Air pollution modelling over complex topography

Antonacci, Gianluca (2004) Air pollution modelling over complex topography. PhD thesis, University of Trento.

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The present study deals with air pollution modelling over complex topography, both from the phenomenological and numerical point of view. The theme of air pollution modelling has been faced at first from a phenomenological point of view. Then a numerical approach for the resolution of the diffusion-advection equation has been followed. Two different methods have been explored: puff-models and lagrangian particle models. The eulero-lagrangian puff-model CALPUFF (released by Earth Tech) has been used as a reference: closures and parametrizations adopted by this software have been tested over complex terrain and some minor changes have been introduced into the original code. A further step was the development of a lagrangian particle-tracking program, suitable for not homogenous not stationary flows, and also adapted to complex terrain cases, accounting for vertical skewed turrbulence in any atmospheric stability class. Langevin equation were solved following Thomson's (1987) approach. Special attention was put on near field dispersion processes. In fact, lagrangian models turn out to be the most advanced numerical schemes for pollutant transport simulations but at now only suitable for short term simulations, at least in complex errain where high spatial resolution is needed. An extension for the lagrangian model has been then developed, using the so called "kernel method"; this feature improves considerably the calculation performance, dramatically reducing computation time, so that simulations also become praticable for longer temporal scales; nevertheless it seems the kernel method seems to lead to unreliable results for narrow valleys or very steep slopes, so results cannot be generalized. Moreover, the problem of the determination of vertical profiles of turbulent diffusivity on complex orography has been faced. Both a local approach and a global one (suitable for compact valleys) for the estimate of eddy diffusivity in valley have been investigated. The first one has been adopted in the lagrangian problem previously developed. Since atmospheric turbulence is mostly generated by solar thermal flux, a procedure for the calculation of the effective solar radiation was developed. The method, which can be introduced into meteorological models which use complex orography as input, takes into account for shadowed areas, soil coverage and the possible precense of clouds which filter and reduce the incoming solar radiation. Tests have been carried out using a modified version of model CALMET (EarthTech Inc.). Results are in agreement with turbulence data acquired by means of a sonic anemometer during a field campain performed by the Department. Finally, the analysis of near field dispersion over complex terrain has been extended to the urban context, adopting, basically, the same conceptual tools on a smaller scale. A finite volume three-dimensional numerical model has been developed and tested in simulating dispersion of traffic derived pollutants in the town of Trento. For ground level sources geometry of the domain and emission condition turn out to be very important with respect to meteorological conditions (especially atmospheric stability). The roughness, i.e. the buildings of the study area has been therefore explicitely considered, using a high resolution deigital elevation map of the urban area. This approach has turned out to be necessary for near field dispersion, when the emission source is located inside the roughness and the impact area entirely fall inside the near field. Here a comparison has been made between the predicted numerical solution and data measured by air quality stations which are present in the urban area, showing a good agreement. A further refinement of the study has lead to the development of a two-dimensional x-z lagrangian model at the "street scale", for the study of canyon effects which tends to trap pollutant inside an urban canyon with behaviours which typically depends on geometric features, atmospheric turbulence and wind speed.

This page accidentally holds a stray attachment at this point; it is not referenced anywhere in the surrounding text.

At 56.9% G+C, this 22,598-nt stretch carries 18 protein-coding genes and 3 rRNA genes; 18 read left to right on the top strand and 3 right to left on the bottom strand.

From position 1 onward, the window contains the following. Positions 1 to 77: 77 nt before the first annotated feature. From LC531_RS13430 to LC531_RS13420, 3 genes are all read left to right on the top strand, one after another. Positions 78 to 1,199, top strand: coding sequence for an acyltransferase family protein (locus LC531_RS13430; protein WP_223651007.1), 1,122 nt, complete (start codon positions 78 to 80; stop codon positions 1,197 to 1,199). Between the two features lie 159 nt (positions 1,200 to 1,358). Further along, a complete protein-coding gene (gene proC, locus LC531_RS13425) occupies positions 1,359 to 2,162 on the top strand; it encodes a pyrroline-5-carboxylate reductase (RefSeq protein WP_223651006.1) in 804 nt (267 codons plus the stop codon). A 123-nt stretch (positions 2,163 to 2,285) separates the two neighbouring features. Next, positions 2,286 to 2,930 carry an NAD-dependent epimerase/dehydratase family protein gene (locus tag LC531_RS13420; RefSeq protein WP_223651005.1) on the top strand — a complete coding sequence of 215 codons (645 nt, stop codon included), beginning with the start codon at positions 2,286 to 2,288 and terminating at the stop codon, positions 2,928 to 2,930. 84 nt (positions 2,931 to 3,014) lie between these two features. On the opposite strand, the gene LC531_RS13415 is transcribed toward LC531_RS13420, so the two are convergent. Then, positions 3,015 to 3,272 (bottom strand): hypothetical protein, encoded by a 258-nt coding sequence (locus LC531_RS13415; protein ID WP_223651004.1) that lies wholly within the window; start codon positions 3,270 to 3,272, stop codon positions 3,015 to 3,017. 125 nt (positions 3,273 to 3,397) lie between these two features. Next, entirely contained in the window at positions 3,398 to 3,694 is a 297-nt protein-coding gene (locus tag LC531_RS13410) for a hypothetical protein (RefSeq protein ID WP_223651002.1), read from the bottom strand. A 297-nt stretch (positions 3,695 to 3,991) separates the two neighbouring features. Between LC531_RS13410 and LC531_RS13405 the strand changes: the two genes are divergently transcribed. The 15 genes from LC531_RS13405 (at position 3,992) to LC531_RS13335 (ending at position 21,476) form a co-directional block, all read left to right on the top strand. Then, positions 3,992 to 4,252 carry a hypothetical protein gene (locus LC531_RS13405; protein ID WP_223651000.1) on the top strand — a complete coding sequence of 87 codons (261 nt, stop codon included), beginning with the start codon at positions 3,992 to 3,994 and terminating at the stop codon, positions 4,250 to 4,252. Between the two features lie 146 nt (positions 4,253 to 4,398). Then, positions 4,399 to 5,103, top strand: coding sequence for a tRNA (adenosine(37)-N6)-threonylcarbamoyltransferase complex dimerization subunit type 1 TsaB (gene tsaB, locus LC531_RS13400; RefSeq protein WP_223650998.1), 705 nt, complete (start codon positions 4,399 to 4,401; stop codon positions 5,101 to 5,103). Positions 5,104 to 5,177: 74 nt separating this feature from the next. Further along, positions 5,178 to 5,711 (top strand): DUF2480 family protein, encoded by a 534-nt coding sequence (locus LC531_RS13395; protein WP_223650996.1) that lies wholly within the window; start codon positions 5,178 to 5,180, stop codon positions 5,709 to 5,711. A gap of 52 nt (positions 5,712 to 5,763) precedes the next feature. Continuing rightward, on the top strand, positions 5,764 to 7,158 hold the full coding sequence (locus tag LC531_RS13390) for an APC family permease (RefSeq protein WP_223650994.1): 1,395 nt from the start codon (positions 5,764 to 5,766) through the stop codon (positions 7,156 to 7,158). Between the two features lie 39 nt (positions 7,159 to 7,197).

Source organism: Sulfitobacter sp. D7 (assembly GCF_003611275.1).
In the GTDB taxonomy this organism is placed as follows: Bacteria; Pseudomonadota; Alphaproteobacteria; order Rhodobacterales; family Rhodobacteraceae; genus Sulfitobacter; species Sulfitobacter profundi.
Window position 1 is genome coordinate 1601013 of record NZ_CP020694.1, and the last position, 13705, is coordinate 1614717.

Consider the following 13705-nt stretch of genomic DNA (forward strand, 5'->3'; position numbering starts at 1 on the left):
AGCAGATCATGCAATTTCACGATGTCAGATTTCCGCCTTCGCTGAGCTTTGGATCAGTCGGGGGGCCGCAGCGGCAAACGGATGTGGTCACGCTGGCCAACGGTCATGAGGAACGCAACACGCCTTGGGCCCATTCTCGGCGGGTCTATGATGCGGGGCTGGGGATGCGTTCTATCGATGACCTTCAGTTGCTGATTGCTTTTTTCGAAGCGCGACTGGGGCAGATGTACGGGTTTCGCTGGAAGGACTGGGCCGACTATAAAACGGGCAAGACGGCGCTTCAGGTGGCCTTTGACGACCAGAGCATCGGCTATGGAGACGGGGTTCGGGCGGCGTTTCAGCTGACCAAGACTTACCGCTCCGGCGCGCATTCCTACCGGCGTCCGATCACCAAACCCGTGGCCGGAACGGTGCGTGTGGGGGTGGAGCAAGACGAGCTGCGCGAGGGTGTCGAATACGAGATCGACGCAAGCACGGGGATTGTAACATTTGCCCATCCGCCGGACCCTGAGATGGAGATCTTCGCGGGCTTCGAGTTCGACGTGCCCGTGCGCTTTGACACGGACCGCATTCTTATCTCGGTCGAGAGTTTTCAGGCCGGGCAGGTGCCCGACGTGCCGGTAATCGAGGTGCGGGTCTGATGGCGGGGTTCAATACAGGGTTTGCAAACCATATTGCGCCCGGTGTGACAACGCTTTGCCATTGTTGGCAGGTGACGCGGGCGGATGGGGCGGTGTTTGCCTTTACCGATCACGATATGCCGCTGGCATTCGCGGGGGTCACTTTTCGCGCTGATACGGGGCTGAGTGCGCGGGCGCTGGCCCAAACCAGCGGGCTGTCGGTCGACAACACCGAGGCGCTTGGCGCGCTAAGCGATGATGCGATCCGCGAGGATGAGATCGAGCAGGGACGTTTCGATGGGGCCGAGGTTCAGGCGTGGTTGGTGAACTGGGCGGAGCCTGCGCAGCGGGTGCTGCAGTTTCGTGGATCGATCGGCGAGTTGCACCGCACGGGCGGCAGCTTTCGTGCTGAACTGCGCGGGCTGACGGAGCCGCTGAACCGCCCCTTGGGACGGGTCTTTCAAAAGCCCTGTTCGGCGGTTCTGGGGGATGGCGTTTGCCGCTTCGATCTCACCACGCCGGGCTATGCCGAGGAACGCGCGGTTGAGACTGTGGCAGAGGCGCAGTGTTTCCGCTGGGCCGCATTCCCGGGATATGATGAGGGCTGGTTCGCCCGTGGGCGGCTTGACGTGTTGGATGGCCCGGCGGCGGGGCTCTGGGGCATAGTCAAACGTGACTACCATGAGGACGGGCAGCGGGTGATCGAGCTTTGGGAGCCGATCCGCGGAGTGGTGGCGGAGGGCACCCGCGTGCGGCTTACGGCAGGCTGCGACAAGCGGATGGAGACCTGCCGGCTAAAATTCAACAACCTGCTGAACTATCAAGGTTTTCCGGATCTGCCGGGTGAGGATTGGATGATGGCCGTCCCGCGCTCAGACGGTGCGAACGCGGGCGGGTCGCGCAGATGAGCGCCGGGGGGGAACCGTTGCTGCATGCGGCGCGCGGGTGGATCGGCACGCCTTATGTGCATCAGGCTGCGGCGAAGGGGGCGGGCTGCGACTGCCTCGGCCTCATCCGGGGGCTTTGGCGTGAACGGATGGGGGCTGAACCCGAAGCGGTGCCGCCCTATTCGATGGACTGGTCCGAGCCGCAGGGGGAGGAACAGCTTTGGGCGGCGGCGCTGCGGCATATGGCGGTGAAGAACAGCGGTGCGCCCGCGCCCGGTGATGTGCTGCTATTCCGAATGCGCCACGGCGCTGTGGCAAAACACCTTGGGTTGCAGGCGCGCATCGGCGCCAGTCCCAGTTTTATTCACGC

Item Type:Doctoral Thesis (PhD)
Doctoral School:Environmental Engineering
PhD Cycle:XVI
Subjects:Area 08 - Ingegneria civile e Architettura > ICAR/01 IDRAULICA
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